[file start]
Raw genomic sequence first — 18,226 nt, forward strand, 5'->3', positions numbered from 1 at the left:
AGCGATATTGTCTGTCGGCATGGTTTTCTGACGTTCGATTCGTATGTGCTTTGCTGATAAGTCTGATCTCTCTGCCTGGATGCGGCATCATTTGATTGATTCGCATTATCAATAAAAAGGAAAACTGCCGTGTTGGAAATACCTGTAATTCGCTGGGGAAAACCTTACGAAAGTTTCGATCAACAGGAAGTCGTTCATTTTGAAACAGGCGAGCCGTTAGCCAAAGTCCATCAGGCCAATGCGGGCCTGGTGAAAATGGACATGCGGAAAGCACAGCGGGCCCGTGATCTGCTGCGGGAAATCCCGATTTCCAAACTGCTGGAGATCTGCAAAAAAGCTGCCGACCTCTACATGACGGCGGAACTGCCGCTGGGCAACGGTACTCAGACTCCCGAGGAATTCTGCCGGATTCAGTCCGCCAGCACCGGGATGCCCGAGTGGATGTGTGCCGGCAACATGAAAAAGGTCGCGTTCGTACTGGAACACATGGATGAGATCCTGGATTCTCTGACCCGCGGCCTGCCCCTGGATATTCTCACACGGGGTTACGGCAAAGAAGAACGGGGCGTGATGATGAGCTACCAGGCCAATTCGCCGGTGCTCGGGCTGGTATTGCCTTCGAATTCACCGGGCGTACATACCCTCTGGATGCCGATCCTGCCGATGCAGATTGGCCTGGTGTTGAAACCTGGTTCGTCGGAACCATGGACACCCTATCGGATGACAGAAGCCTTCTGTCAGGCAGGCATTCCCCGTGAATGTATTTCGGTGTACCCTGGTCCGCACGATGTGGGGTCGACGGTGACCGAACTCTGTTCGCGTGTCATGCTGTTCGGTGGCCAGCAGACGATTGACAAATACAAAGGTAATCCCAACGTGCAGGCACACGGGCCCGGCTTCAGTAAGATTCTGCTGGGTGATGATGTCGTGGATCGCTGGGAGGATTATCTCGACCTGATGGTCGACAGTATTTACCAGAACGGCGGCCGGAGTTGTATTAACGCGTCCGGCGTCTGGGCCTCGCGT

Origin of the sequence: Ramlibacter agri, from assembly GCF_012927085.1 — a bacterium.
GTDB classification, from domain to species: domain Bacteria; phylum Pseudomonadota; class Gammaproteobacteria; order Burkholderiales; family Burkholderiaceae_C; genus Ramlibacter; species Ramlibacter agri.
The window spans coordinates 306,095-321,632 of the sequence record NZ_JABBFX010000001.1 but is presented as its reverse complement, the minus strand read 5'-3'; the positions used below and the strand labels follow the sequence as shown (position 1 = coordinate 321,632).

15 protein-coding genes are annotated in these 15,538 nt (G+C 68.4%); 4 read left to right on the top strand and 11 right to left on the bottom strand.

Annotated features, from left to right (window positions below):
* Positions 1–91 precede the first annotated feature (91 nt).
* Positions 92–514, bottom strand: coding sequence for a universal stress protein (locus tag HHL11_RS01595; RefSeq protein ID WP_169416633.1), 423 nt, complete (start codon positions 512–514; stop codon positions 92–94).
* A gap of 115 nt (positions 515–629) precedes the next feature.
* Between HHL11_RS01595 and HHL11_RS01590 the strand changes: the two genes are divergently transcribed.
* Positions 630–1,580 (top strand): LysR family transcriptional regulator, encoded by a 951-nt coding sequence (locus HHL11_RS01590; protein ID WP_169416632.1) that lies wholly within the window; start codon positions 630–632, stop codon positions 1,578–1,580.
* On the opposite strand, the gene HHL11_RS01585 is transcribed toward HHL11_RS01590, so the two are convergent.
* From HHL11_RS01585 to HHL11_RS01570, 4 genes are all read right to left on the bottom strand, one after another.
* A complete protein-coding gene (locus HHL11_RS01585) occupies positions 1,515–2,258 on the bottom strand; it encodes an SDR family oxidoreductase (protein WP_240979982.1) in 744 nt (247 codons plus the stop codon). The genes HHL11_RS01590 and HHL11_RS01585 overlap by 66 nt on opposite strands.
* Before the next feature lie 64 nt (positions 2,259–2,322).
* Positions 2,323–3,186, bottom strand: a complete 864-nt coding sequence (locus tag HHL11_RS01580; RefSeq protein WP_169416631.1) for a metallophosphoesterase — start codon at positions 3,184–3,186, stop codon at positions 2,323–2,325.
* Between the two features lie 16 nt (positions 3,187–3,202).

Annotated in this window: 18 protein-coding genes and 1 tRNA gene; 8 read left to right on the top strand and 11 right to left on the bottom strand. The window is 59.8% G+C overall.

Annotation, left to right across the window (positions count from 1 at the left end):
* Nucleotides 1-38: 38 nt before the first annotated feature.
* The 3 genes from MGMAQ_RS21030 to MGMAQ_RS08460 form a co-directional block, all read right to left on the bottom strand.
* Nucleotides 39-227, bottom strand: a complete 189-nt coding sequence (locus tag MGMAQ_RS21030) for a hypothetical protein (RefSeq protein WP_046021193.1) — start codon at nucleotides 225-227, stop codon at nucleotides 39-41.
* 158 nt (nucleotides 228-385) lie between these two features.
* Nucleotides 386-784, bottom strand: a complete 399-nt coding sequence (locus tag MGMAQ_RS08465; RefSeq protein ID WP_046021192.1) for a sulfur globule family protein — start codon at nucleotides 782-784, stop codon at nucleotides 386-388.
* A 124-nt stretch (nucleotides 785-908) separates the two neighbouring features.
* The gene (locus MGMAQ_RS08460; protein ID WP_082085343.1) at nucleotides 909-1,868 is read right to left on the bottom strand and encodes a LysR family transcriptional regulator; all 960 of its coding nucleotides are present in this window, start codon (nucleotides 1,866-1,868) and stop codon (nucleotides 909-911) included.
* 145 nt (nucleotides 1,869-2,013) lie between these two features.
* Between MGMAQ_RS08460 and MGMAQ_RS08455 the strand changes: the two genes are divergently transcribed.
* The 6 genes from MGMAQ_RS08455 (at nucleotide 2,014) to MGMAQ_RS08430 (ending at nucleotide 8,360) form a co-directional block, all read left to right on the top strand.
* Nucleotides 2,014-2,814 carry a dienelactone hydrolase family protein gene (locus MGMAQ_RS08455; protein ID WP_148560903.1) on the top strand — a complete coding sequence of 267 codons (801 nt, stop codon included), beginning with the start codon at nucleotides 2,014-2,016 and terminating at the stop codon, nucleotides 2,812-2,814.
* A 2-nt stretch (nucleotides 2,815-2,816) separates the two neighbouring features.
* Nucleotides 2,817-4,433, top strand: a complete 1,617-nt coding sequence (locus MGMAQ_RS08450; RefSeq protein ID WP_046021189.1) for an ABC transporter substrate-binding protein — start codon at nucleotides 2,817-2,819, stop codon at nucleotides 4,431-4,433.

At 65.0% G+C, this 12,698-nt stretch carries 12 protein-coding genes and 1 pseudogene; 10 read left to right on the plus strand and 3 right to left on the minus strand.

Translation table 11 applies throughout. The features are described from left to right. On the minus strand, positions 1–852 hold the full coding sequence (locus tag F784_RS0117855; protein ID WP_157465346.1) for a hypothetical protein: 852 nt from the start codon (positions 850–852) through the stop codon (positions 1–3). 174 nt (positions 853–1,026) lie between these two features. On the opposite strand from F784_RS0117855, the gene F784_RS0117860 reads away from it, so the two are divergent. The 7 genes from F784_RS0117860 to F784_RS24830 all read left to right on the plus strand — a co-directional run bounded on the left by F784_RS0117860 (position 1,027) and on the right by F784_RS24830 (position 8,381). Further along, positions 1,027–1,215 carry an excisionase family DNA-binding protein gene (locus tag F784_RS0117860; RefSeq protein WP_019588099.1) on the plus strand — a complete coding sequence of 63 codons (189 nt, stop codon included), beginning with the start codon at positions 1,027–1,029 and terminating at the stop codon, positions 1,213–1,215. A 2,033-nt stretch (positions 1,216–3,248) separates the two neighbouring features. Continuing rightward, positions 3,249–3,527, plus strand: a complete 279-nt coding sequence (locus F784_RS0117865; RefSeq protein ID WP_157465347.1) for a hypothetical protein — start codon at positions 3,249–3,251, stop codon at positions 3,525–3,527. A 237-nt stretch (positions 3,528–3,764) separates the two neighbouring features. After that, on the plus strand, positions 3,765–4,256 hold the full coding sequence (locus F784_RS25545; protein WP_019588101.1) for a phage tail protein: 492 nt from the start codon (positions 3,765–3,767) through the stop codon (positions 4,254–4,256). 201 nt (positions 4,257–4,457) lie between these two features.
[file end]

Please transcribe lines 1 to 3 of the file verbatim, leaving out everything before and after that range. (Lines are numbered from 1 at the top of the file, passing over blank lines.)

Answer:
Raw genomic sequence first — 18,226 nt, forward strand, 5'->3', positions numbered from 1 at the left:
AGCGATATTGTCTGTCGGCATGGTTTTCTGACGTTCGATTCGTATGTGCTTTGCTGATAAGTCTGATCTCTCTGCCTGGATGCGGCATCATTTGATTGATTCGCATTATCAATAAAAAGGAAAACTGCCGTGTTGGAAATACCTGTAATTCGCTGGGGAAAACCTTACGAAAGTTTCGATCAACAGGAAGTCGTTCATTTTGAAACAGGCGAGCCGTTAGCCAAAGTCCATCAGGCCAATGCGGGCCTGGTGAAAATGGACATGCGGAAAGCACAGCGGGCCCGTGATCTGCTGCGGGAAATCCCGATTTCCAAACTGCTGGAGATCTGCAAAAAAGCTGCCGACCTCTACATGACGGCGGAACTGCCGCTGGGCAACGGTACTCAGACTCCCGAGGAATTCTGCCGGATTCAGTCCGCCAGCACCGGGATGCCCGAGTGGATGTGTGCCGGCAACATGAAAAAGGTCGCGTTCGTACTGGAACACATGGATGAGATCCTGGATTCTCTGACCCGCGGCCTGCCCCTGGATATTCTCACACGGGGTTACGGCAAAGAAGAACGGGGCGTGATGATGAGCTACCAGGCCAATTCGCCGGTGCTCGGGCTGGTATTGCCTTCGAATTCACCGGGCGTACATACCCTCTGGATGCCGATCCTGCCGATGCAGATTGGCCTGGTGTTGAAACCTGGTTCGTCGGAACCATGGACACCCTATCGGATGACAGAAGCCTTCTGTCAGGCAGGCATTCCCCGTGAATGTATTTCGGTGTACCCTGGTCCGCACGATGTGGGGTCGACGGTGACCGAACTCTGTTCGCGTGTCATGCTGTTCGGTGGCCAGCAGACGATTGACAAATACAAAGGTAATCCCAACGTGCAGGCACACGGGCCCGGCTTCAGTAAGATTCTGCTGGGTGATGATGTCGTGGATCGCTGGGAGGATTATCTCGACCTGATGGTCGACAGTATTTACCAGAACGGCGGCCGGAGTTGTATTAACGCGTCCGGCGTCTGGGCCTCGCGT

Origin of the sequence: Ramlibacter agri, from assembly GCF_012927085.1 — a bacterium.